The agricultural work site is replete with hazards that result in fatal and nonfatal debilitating injuries or illnesses (see Chapter 3). Proven methods can eliminate or reduce many types of hazards and help identify the causes of an existing health problem (see Chapters 4, 5, and 6). An inspection of the work site by a person who is familiar with the types of work, the work environment, the social environment of agriculture, and the associated risk factors can identify health hazards (8).
A productive agricultural site visit requires fundamental understanding of the potential factors for both chronic and acute injuries. Preprinted checklists provide a comprehensive group of questions to prepare for evaluating a particular work site or injury. You can find appropriate checklists by searching the Internet for "farm and ranch safety audit."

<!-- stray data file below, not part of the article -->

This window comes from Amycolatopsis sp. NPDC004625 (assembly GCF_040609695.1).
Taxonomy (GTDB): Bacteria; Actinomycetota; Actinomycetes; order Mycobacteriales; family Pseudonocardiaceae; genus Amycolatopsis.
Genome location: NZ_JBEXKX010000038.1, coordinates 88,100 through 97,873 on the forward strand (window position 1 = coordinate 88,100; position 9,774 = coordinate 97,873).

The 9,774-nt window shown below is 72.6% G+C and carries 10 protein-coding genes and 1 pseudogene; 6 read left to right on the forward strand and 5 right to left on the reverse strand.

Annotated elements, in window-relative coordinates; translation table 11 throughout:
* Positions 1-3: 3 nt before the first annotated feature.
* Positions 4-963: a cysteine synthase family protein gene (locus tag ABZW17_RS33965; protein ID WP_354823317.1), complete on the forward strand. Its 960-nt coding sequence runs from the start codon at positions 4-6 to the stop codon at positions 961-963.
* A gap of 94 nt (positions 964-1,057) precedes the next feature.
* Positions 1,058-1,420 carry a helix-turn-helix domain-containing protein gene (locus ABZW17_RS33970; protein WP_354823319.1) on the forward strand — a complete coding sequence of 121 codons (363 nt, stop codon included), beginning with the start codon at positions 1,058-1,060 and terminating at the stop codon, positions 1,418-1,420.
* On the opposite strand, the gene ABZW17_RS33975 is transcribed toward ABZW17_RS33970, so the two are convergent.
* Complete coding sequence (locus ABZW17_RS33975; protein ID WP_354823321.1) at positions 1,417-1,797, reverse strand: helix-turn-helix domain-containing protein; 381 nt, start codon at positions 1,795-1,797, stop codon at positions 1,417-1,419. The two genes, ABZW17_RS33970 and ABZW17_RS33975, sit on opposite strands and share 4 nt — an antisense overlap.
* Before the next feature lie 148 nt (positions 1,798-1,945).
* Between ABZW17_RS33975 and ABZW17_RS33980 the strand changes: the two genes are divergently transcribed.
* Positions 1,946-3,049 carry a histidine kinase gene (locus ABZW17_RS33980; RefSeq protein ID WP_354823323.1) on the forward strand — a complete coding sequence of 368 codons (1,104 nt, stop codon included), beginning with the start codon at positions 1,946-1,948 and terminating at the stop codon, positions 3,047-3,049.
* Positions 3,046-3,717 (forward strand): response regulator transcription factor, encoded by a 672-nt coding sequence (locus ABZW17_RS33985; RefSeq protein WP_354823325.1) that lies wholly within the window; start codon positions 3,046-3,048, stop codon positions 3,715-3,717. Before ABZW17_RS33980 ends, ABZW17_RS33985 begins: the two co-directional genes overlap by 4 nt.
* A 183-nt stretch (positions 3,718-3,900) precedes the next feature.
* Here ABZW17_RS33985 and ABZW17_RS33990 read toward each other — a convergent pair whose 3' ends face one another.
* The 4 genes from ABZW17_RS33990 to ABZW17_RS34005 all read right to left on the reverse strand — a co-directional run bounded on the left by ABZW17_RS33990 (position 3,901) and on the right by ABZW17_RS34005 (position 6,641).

In addition to typical field and farm activities, agricultural work includes jobs in processing facilities such as canneries and packing sheds. These environments include aspects that more closely resemble typical industrial and manufacturing environments, except that the various pressures are often different, driven in part by maturity of the crop, the impending weather conditions, lack of a stable work force, and processing equipment that remains idle for most of the year and draws less maintenance attention than it should (9).
There usually are multiple causes or factors leading to an injury incident. Often the absence of one factor in the series could have prevented the particular incident from occurring. However, correcting all of the contributing factors will further reduce the likelihood of a repeated or similar injury (9).
Many insurance underwriters and workers compensation insurance carriers have safety information that they utilize and make available to the public. Organizations such as AgSafe (www.agsafe.org) provide certificate programs and materials that prepare persons to perform hazard identification and control activities as well as other injury and illness prevention plan (IIPP) development. Enforcement inspections are significantly associated with decreasing compensable workers compensation claims rates (10).
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